Re: [Evolution-hackers] Evolution-data-server offline handling

2012-02-06 Thread Alexander Larsson
On Fri, 2012-02-03 at 16:58 -0500, Matthew Barnes wrote:
 On Fri, 2012-02-03 at 21:27 +, Philip Withnall wrote: 
  This sounds good. Do I have to make any fixes to the Google Contacts
  address book backend, or will it all be handled centrally? (i.e. With
  this GNetworkMonitor change, will there be any bugs left in the Google
  backend’s handling of online/offline status?)
 
 The EBackend base class already has an online boolean property.
 Backend modules just have to honor it.
 
 For 3.4 we can just bind it to GNetworkMonitor:network-available if
 linking to GLib = 2.31.
 
 For 3.6 I'd like to have each EBackend manage its own online state by
 calling g_network_monitor_can_reach() in response to network-changed
 signals from GNetworkMonitor.  Then we get VPN awareness for free!
 
 In either case it's all handled in the base class.

Here are the patches:

https://bugzilla.gnome.org/show_bug.cgi?id=669487

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[Evolution-hackers] Evolution-data-server offline handling

2012-02-03 Thread Alexander Larsson
The google addressbook backends only allows writes while online, and I
need to reliably detect this and display the editable state in
Gnome Contacts. The addressbook readonly property is propagated via
folks, so theoretically this should be doable. However, a series of
failures is causing problems for this.

The google backend is looking at e_backend_get_online and
notifications for that property, which gets propagated to
all backends in a single dbus service instance from EDataFactory.

However, EDataFactory looks at the /apps/evolution/shell/start_offline
GConf key, and evolution is not touching this, as it got upgraded
to set the start-offline GSettings key in
org.gnome.evolution.shell instead. This means that no eds backends
will ever see an offline mode atm.

However, even if eds was fixed to read from GSettings this is pretty
bad for Gnome Contacts. The network availible tracking is implemented
as evolution plugins, which require evolution to be running to
propagate network status to the eds backends.

I could duplicate the network manager stuff in gnome-contacts, but
then we run into conflicts if both evolution and gnome-contacts are
running at the same time. This happens because the start-offline key
doesn't purely represent the network_available property, but is a
combination of that and whether the user forced offline mode. For
instance, there is no way for Gnome Contacts to know whether it should
go online again if start_offline=TRUE and we transition from no network
to network availible, because EShell.auto_reconnect is evolution-private
state.

IMHO we should implement actual network availibility tracking in
EDataFactory (using NM or ConnMan) to get the real state inside the
backends (i.e. if there is no network the backends should always be
offline).

The question remains however what to do about the forced offline
state. If you put evolution in forced offline mode, do you truly want
to turn the desktop-global addressbooks and calendard into offline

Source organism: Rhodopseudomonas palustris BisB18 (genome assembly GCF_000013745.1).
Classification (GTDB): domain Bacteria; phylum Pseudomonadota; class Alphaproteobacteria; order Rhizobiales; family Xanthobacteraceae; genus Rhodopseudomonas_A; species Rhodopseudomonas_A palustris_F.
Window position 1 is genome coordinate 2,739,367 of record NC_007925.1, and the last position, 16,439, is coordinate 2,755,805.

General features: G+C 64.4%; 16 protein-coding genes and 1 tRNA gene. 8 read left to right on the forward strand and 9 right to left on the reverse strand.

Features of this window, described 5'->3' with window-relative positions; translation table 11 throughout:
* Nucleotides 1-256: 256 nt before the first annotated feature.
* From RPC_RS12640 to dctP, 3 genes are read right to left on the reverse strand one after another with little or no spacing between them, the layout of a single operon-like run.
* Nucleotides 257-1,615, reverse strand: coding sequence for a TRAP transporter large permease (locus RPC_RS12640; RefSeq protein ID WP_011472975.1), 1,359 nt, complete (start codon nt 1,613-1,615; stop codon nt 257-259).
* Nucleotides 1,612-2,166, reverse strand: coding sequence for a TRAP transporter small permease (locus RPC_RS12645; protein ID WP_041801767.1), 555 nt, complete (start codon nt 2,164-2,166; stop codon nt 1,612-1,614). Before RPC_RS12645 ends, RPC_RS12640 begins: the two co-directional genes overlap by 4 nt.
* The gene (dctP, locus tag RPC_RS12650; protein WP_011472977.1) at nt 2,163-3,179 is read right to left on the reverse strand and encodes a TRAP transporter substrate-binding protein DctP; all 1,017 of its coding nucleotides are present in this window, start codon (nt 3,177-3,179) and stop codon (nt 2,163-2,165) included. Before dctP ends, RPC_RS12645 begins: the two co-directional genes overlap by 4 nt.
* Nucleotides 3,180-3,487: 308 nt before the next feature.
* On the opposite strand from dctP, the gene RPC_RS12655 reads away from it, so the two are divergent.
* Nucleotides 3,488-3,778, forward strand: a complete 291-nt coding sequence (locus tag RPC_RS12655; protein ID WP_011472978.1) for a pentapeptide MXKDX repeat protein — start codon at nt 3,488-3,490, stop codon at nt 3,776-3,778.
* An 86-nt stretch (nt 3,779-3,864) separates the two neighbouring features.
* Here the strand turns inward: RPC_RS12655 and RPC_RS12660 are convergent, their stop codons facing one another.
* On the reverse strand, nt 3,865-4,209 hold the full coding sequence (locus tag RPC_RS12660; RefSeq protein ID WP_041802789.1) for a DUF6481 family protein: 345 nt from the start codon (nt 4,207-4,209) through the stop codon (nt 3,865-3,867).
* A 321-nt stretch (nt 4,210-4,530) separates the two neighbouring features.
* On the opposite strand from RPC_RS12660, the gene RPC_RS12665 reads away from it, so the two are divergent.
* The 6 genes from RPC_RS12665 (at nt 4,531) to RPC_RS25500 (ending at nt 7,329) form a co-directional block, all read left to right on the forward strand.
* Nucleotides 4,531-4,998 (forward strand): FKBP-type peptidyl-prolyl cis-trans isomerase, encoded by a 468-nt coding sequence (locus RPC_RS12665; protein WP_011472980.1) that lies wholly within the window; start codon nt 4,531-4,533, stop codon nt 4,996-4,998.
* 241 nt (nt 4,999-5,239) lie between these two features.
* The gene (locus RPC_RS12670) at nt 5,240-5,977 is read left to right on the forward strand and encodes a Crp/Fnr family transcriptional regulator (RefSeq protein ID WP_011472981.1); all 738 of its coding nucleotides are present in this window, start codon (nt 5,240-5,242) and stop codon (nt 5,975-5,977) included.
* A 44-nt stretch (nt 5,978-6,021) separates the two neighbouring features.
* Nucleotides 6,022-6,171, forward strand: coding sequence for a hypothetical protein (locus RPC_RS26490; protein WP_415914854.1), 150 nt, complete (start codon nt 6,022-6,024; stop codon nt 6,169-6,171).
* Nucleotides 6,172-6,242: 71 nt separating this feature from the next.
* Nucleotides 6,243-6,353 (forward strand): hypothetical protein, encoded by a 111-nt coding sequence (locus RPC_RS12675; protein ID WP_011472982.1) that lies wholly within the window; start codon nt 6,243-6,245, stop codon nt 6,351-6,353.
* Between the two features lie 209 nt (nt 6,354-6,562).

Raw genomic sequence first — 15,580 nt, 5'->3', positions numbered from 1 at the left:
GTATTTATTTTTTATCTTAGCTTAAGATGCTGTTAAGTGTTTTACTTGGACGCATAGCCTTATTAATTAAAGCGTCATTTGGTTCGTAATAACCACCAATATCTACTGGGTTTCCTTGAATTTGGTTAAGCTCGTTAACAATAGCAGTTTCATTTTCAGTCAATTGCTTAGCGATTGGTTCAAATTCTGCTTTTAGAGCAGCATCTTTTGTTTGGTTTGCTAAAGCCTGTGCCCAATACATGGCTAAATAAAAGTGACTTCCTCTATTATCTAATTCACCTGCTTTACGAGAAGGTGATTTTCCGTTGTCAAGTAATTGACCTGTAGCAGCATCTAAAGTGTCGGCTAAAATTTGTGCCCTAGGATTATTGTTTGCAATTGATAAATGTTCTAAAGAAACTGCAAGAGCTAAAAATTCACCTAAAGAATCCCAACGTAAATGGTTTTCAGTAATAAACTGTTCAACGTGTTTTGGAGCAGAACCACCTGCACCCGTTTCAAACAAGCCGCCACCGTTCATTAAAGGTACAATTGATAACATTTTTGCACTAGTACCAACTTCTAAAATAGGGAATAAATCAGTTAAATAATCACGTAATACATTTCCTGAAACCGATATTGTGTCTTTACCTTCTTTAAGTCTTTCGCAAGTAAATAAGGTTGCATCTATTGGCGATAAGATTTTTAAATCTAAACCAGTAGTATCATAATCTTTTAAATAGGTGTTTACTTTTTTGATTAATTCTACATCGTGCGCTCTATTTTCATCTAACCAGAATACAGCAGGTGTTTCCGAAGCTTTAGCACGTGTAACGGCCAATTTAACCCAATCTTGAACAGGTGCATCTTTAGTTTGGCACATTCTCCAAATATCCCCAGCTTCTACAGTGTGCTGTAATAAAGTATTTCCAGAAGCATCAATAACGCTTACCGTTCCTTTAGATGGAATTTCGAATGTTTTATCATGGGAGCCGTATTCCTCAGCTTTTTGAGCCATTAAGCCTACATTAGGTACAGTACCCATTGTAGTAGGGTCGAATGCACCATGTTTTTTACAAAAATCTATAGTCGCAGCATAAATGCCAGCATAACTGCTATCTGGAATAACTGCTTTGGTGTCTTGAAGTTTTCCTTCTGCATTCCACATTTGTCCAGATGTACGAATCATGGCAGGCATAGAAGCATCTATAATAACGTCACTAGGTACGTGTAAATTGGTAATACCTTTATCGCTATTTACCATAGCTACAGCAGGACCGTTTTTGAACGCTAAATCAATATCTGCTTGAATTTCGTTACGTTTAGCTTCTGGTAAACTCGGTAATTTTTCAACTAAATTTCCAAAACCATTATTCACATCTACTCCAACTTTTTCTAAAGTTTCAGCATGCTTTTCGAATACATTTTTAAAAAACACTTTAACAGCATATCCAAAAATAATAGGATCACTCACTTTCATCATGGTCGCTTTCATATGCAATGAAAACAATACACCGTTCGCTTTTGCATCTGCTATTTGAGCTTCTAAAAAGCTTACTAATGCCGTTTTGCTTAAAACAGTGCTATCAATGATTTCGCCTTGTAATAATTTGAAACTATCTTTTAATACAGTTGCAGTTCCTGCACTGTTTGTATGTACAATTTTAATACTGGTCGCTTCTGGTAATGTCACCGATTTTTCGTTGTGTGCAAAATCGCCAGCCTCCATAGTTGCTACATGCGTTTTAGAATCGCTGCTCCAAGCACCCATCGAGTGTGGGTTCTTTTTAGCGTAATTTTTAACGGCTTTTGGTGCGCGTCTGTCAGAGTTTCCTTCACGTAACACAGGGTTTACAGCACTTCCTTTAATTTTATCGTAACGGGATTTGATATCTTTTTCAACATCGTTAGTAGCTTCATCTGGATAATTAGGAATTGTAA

mode too? It might be pretty suprising that suddenly the contacts and
calendar integration in the shell and contacts is readonly because you
switched your mailer to offline mode. It can be especially problematic
if you then close evolution, and have no other place to disable
offline mode.

Maybe we should make the offline mode in evolution really only
affect the camel_session online state? I don't know exactly what the
usecase is for the evolution offline mode, so I don't know what the
best approach is here.


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Re: [Evolution-hackers] Issues with new EBook dbus implementation

2011-05-31 Thread Alexander Larsson
On Tue, 2011-05-31 at 05:50 +0200, Milan Crha wrote:
 On Mon, 2011-05-30 at 15:33 +0200, Alexander Larsson wrote:
  Btw, I was thinking about this. Is this kind of solution really
  needed? I mean, its easy to bump the timeout for the async ops, and i
  think the current maximum dbus timeout is six hours. Are there actual
  correct evolution operations that we expect to take more than six
  hours to complete?
 
   Hi,
 I'm not aware of any operation which may take more than 6 hours :) The
 default timeout is about 30 seconds, and even after that you cannot
 distinguish whether the factory is just stuck or the backend does other
 operations and your new request is pilled in. The new behaviour lets you
 know that the factory is actually alive, which I believe is a good thing
 to do.

The default timeout yes, but its easy to change that. And how does the
new behaviour let you know this? You know it was alive when it sent the
reply, yes, but it could well have hanged since then.

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Re: [Evolution-hackers] Issues with new EBook dbus implementation

2011-05-30 Thread Alexander Larsson
On Fri, 2011-05-27 at 16:49 +0200, Milan Crha wrote:

 Main reason for this change was a fact that some operations may timeout
 on a DBus call, because backend wasn't able to finish the requested
 operation in a given time (defined by DBus; later with some workaround
 on eds side). It could timeout either because remote server (the one
 backend was talking to) didn't respond on time (used to happen most
 often with evolution-mapi, for example) or because the backend itself
 was busy with other stuff and the requested operation waited for its
 processing. New API has this divided into two steps, the first is
 invoking the function by simple DBus call, the second is waiting for the
 done signal associated with this call.

Btw, I was thinking about this. Is this kind of solution really needed?
I mean, its easy to bump the timeout for the async ops, and i think the
current maximum dbus timeout is six hours. Are there actual correct
evolution operations that we expect to take more than six hours to
complete?

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[Evolution-hackers] Issues with new EBook dbus implementation